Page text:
‘I'll always be indebted’: DOJ demands more of Barrett Brown's money
Brown was released from prison in late 2016, following a 2012 indictment on conspiracy charges relating to a hack of the private intelligence firm Stratfor. Brown shared a link to the documents, according to the government.
With the first round of hacks in 2011, Brown explained to RT in a phone call: “The DOJ, as shown by the emails, was acting as a sort of concierge service for black operations for major companies.”
Revelations contained in the Stratfor emails included insider trading, emails that cast doubt on the official narrative of the killing of Osama Bin Laden, and the firm’s involvement in regime change operations in Libya and Syria. The hacked emails, released by WikiLeaks, seemingly damaged the company considerably. For Brown’s role, the government has ordered him to pay nearly $900,000 to Stratfor in restitution.
“$800,000 goes to Stratfor, and another $35,000 or $40,000 each to Combined Systems in Philadelphia, which is an arms dealer that sold militarized tear gas to the kingdom of Bahrain which was used against civilians, and which Jeremy Hammond hacked. And a no longer existent law firm, Puckett & Faraj, which defended the Marine who committed the Haditha Massacre,” Brown said.
“I’ll always be indebted to them. After my probation is over my legal obligations here are done. And I’m not obligated to stick around the US and keep paying money to the company I’m in indentured servitude towards,” Brown said. “As I already announced on [RT] a few months ago, I’m revoking my citizenship.”
When Brown was released from prison, 10 percent of his non-essential income was set to be taken by the government as a penalty. Now, Brown says he doesn’t know how much he has to pay after he was sent a new letter demanding 25 percent, the maximum the government is allowed to deduct.
“We just don’t know what they’re claiming they can do and why,” Brown said.
Perhaps in the government’s effort to correctly assess Brown’s income after his release, a subpoena was sent to The Intercept, Brown’s employer during his time in prison. The subpoena demanded all financial records and correspondences served. Brown wrote the Dallas US Attorney’s Office that he was “troubled” by the subpoena's demand for “privileged journalistic communications” from the news outlet, where he had not worked “for some eight months.”
A legal defense fund set up for Brown is suing the DOJ after they subpoenaed the company that hosted the fundraiser for information on his donors. “In trying to determine the name and information about donors is very similar to other things we’ve seen with Team Themis. And then more recently, you had the DOJ wanting to get information on everybody who’d been to this anti-Trump website. So it’s something the DOJ has done before. They want to know who the activists are.”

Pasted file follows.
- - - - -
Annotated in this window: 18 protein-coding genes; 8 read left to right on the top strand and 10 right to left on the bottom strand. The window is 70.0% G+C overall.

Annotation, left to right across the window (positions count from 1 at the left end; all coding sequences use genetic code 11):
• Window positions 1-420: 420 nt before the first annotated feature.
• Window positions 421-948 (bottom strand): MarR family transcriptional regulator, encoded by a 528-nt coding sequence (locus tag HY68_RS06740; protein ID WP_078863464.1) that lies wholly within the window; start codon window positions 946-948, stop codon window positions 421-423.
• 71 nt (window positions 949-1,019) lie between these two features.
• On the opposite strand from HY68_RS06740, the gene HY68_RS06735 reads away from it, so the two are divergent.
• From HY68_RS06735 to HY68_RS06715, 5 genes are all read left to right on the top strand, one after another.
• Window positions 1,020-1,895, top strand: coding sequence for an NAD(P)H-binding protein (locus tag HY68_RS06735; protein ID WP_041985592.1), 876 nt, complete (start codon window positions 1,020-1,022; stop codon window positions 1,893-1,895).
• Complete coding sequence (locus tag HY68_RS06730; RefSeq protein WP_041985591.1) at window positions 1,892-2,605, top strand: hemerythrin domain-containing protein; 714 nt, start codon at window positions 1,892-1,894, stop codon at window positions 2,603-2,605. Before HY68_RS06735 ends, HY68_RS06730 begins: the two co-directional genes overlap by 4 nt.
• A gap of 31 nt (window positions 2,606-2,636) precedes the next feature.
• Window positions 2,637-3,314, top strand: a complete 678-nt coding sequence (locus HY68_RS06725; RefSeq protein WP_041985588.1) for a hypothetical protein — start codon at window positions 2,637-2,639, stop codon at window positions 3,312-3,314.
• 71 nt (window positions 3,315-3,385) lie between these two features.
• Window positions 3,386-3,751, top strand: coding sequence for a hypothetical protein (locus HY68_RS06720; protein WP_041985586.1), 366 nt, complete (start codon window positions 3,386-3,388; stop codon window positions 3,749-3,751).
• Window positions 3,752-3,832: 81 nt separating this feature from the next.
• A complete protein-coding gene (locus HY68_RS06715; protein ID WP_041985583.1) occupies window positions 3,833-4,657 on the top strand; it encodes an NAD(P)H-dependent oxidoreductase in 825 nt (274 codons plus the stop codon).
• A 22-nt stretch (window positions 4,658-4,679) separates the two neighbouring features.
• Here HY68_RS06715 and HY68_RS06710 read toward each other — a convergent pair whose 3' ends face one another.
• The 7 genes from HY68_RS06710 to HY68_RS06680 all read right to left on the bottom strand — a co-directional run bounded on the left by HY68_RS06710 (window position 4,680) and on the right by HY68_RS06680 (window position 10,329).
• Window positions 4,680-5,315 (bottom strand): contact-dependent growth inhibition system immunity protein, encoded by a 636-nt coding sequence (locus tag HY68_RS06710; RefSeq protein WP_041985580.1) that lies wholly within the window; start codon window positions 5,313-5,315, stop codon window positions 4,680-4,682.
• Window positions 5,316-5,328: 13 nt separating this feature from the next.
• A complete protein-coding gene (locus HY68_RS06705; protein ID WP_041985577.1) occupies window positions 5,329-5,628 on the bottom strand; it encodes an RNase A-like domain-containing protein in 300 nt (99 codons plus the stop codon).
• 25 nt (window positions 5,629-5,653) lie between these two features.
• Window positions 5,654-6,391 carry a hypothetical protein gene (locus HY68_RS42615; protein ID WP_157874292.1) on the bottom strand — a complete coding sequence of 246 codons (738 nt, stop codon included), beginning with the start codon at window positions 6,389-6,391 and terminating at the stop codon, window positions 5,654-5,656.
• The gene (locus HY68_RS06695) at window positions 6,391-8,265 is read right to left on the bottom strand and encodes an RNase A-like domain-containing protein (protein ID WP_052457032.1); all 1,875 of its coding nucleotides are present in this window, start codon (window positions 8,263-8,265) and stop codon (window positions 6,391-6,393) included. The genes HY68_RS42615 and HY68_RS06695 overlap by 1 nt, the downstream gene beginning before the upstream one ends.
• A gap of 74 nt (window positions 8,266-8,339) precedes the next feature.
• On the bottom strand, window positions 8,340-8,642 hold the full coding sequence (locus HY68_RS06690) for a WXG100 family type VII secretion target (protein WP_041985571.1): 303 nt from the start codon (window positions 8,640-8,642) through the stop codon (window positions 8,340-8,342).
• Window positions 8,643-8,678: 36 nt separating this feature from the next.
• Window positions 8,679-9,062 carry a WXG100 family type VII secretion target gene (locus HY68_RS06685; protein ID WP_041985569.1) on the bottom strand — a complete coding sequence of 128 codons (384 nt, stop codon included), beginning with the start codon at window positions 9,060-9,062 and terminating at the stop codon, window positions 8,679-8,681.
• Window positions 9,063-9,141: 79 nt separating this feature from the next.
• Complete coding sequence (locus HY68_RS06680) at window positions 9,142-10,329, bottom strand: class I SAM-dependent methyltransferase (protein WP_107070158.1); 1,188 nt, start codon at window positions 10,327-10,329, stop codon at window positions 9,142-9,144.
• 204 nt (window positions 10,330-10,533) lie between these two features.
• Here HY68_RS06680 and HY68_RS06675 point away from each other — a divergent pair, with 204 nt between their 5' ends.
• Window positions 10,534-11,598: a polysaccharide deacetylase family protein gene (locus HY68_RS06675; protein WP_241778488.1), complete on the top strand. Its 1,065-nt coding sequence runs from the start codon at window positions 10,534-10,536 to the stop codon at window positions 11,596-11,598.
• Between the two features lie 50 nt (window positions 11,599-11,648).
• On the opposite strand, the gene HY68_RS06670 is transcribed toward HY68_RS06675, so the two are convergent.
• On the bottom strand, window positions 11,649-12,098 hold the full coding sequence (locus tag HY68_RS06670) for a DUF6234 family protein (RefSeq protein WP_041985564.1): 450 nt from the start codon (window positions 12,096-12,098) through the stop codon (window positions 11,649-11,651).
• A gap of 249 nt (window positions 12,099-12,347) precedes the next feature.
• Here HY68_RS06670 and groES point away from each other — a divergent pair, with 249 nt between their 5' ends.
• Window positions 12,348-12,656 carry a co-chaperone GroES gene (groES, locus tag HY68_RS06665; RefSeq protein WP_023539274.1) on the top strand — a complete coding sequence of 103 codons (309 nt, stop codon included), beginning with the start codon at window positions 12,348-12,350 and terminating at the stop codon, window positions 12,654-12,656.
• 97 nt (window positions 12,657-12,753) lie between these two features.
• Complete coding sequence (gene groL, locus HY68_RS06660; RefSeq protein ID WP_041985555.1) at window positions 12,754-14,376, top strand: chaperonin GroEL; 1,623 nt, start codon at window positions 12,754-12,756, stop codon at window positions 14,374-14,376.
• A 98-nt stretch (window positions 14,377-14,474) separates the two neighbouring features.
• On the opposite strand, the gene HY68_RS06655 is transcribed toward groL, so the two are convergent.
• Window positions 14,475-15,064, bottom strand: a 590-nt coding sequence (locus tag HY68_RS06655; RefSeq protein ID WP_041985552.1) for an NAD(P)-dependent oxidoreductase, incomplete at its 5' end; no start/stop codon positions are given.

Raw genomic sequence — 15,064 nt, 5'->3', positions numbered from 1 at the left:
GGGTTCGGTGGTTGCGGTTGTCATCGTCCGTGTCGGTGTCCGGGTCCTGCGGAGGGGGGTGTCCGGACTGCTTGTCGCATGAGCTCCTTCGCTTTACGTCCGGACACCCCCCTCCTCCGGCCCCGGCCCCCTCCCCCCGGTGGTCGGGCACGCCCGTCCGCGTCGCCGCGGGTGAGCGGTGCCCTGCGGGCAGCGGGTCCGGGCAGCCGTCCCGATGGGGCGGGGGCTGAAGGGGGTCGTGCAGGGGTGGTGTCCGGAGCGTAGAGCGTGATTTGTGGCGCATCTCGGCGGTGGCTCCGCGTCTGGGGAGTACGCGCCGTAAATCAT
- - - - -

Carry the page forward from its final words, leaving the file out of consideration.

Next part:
“It’s definitely part of a much larger problem that is very fundamental, more so because a lot of these companies, what they’re doing, has to do with information. It involves tampering with the information that the public gets. There’s just a lot going on in that sector that’s been very opaque for a long time.”
The literary agency through which Brown has a book deal has also been subpoenaed.
“They like to send subpoenas to The Intercept, they like to send subpoenas to anyone I’m associated with, because it forces them to get their lawyers,” Brown told RT.
Oddly, the subpoena to Writer’s House, Brown’s publisher, includes the claim: “More than 30 days has elapsed since demand for payment of the debt was made, and Brown has not paid the amount due.” Brown called Emily Shutt of the US Attorney General’s Office. Shutt then told Brown that the government could take all of his assets.
“She wasn’t able to explain through my own questions about this, like is the 25 percent – is this something you always do? – you always send subpoenas to somebody’s employers and demand blah blah, and it’s predicated on a claim that I haven’t been paying?” Brown said. “She wasn’t able to answer any of that.”
Brown said of the subpoenas that they “play into a larger pattern that is not widely known, but is known by activists and has been reported in some of the better press outlets over the last 10 years of how the FBI and DOJ have historically handled activists.”
When asked about the DOJ garnishing of Brown's wages, Lisa Slimak of the US Attorney's Office for the Northern District of Texas said the payment schedule was set forth in the judgment: “the defendant shall make payments on such unpaid balance in monthly installments of not less than 10-percent of the defendant’s gross monthly income, or at a rate of not less than $50 per month, whichever is greater.”